As Tima struggled to adapt to life in a new land, war overtook her homeland. Caught in the crosshairs of civil war, her family risked everything and fled their homes. Tima worked tirelessly to help them find safety, but their journey was far from easy. Although thwarted by politics, hounded by violence, and separated by vast distances, the Kurdis encountered setbacks at every turn, they never gave up hope. And when tragedy struck, Tima suddenly found herself thrust onto the world stage as an advocate for refugees everywhere, a role for which she had never prepared but that allowed her to give voice to those who didn’t have an opportunity to speak for themselves.
I Am Home: Portraits of Immigrant Teenagers by Ericka McConnell and Rachel Neumann (September 11)
Sixty full-page portraits of students at Oakland International High School, photographed by award-winning photographer Ericka McConnell, are accompanied by their own unique, diverse, and surprising stories of what makes them feel at home. Each of these young people is inspiring in their own right and together their stories will help us consider the issue of immigration with new mindfulness and compassion. All profits from the publication of this book will be donated to Oakland International High School.
My Family Divided: One Girl’s Journey of Home, Loss, and Hope by Diane Guerrero and Erica Moroz
Before landing a spot on the megahit Netflix show Orange is the New Black; before wow-ing audiences as Lina on Jane the Virgin; and before her incredible activism and work on immigration reform, Diane Guerrero was a young girl living in Boston. One day, while Guerrero was at school, her undocumented immigrant parents were taken from their home, detained, and deported. Guerrero’s life, which had been full of the support of a loving family, was turned upside down.
Reflective of the experiences of millions of undocumented immigrant families in the United States, Guerrero’s story is at once heartbreaking and hopeful.
Someone Like Me: How One Undocumented Girl Fought For Her American Dream by Julissa Arce (September 18)
Born in the picturesque town of Taxco, Mexico, Julissa Arce was left behind for months at a time with her two sisters, a nanny, and her grandma while her parents worked tirelessly in America in hopes of building a home and providing a better life for their children. That is, until her parents brought Julissa to Texas to live with them. From then on, Julissa secretly lived as an undocumented immigrant, went on to become a scholarship winner and an honors college graduate, and climbed the ladder to become a vice president at Goldman Sachs.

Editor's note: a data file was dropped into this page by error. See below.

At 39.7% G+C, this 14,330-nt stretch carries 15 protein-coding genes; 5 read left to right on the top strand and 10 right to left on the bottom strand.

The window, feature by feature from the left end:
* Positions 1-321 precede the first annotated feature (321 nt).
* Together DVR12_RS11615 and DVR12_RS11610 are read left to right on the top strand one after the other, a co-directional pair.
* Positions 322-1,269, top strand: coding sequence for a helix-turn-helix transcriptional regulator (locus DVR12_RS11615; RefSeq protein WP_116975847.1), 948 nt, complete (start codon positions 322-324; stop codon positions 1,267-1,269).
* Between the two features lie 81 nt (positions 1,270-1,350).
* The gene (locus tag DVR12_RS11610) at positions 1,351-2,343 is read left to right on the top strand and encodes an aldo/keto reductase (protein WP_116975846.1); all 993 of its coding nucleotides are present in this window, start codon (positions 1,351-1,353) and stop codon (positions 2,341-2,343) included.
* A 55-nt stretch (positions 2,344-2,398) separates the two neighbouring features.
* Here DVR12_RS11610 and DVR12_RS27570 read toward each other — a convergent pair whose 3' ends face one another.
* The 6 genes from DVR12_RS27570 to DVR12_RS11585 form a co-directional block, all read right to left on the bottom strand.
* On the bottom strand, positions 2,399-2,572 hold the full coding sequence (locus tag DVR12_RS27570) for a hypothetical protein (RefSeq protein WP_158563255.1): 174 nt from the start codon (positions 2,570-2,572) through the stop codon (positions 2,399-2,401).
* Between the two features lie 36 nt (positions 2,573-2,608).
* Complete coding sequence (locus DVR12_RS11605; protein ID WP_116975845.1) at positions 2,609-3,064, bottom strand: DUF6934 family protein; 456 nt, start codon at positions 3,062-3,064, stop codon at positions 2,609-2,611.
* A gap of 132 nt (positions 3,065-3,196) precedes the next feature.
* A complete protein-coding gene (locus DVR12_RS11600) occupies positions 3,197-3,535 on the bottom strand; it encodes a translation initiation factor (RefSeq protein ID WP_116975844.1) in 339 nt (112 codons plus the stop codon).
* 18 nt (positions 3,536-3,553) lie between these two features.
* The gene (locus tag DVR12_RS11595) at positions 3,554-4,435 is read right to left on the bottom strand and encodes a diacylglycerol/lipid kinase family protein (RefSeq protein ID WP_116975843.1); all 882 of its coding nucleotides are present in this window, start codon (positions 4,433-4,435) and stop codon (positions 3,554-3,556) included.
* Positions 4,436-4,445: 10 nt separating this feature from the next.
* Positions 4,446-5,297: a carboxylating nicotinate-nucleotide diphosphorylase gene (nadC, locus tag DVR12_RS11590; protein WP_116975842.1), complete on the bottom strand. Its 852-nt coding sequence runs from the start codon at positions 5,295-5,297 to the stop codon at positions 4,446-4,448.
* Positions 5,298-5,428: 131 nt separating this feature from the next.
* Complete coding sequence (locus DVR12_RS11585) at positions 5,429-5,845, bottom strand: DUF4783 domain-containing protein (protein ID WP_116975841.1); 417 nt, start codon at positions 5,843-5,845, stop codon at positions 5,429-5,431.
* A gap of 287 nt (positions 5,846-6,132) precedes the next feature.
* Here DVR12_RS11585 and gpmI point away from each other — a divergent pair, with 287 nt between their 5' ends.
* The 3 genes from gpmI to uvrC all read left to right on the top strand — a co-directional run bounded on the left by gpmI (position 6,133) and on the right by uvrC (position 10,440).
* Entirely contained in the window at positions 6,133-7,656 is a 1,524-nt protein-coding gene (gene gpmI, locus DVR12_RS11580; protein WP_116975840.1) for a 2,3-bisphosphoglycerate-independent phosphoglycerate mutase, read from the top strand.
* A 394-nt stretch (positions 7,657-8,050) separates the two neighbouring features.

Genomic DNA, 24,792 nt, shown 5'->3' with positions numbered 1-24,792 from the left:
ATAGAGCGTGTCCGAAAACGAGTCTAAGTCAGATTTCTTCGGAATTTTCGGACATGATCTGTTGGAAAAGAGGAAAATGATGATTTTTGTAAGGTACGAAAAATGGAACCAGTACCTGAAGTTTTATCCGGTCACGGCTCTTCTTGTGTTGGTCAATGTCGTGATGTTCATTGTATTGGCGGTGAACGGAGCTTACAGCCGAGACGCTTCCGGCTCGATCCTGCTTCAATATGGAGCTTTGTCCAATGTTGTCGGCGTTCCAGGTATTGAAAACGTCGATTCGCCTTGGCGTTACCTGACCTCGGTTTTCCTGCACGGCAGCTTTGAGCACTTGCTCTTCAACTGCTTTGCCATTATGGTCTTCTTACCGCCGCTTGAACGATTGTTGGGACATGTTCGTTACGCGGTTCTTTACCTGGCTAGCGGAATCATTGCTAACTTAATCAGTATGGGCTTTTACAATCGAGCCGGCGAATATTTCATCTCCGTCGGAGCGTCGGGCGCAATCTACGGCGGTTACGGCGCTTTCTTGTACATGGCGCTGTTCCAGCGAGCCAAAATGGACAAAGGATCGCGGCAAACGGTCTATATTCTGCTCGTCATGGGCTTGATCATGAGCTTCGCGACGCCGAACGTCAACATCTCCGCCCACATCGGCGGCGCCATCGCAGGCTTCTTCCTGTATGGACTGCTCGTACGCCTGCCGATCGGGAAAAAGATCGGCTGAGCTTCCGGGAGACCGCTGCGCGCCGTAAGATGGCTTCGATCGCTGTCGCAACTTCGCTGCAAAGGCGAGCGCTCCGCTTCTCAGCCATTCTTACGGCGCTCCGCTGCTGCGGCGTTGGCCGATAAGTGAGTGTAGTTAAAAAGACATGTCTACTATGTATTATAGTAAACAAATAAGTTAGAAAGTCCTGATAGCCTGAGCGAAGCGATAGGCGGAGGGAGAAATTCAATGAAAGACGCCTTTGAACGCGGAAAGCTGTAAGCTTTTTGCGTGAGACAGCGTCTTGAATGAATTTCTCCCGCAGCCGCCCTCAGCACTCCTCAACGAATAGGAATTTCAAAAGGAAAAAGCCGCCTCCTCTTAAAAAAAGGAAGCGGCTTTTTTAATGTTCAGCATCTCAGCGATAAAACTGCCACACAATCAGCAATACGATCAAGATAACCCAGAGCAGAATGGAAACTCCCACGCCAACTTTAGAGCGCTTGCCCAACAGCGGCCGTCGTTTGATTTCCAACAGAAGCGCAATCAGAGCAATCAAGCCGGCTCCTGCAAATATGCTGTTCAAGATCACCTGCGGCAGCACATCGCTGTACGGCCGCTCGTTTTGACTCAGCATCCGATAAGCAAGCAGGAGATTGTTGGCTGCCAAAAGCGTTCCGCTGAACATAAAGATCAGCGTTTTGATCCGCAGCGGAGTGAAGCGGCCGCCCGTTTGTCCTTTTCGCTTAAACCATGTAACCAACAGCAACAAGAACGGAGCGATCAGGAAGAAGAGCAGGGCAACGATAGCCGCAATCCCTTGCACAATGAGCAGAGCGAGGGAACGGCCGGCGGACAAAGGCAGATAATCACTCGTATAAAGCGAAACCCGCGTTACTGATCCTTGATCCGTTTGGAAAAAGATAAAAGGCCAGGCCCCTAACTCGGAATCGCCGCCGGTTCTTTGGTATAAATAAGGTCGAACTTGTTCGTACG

This moving, at times heartbreaking, but always inspiring story will show young readers that anything is possible. Julissa’s story provides a deep look into the little-understood world of a new generation of undocumented immigrants in the United States today–kids who live next door, sit next to you in class, or may even be one of your best friends.
Undocumented: A Worker’s Fight by Duncan Tonatiuh (August 7)
Undocumented is the story of immigrant workers who have come to the United States without papers. Every day, these men and women join the work force and contribute positively to society. The story is told via the ancient Mixtec codex—accordion fold—format. Juan grew up in Mexico working in the fields to help provide for his family. Struggling for money, Juan crosses over into the United States and becomes an undocumented worker, living in a poor neighborhood, working hard to survive. Though he is able to get a job as a busboy at a restaurant, he is severely undercompensated—he receives less than half of the minimum wage! Risking his boss reporting him to the authorities for not having proper resident papers, Juan risks everything and stands up for himself and the rest of the community.
Note: Goodreads users are labeling this as a children’s picture book, but both the publisher’s catalog and Amazon list this as 14 and up.
We Are Displaced: True Stories of Refugee Lives by Malala Yousafzi (January 8)
With her powerful new book, Nobel Peace Prize winner Malala Yousafzai starts with her own story of displacement as an Internally Displaced Person to show what it means to lose your home, your community, and the only world you’ve ever known. She also shares the personal stories of some of the incredible girls she has met on her various journeys to refugee camps and the cities where refugee girls and their families have settled.
Note: No cover yet and the link above takes you to the audio version — print doesn’t yet look like it’s available for preorder.
We Are Here To Stay: Voices of Undocumented Young Adults by Susan Kunklin (January 8, 2019)
Susan Kuklin uses her considerable interviewing and photography skills to portray nine courageous young adults who have lived in the United States with a secret for much of their lives: they are not U.S. citizens. They came from Colombia, Mexico, Ghana, Independent Samoa, and Korea. They came seeking education, fleeing violence, and escaping poverty. All have harrowing, heartbreaking, and hopeful stories about leaving their homeland and starting a new life in America. And all of them are weary of living in the shadows. Enlightening and honest, these nine brave accounts encourage open, thoughtful conversation about the complexities of immigration — and the uncertain future of immigrants in America.
Thanks for hanging out, and we’ll see you again later this week!
PS: Remember to share your favorite read of 2018 so far, as well as one you’d love to get more attention in this reader poll.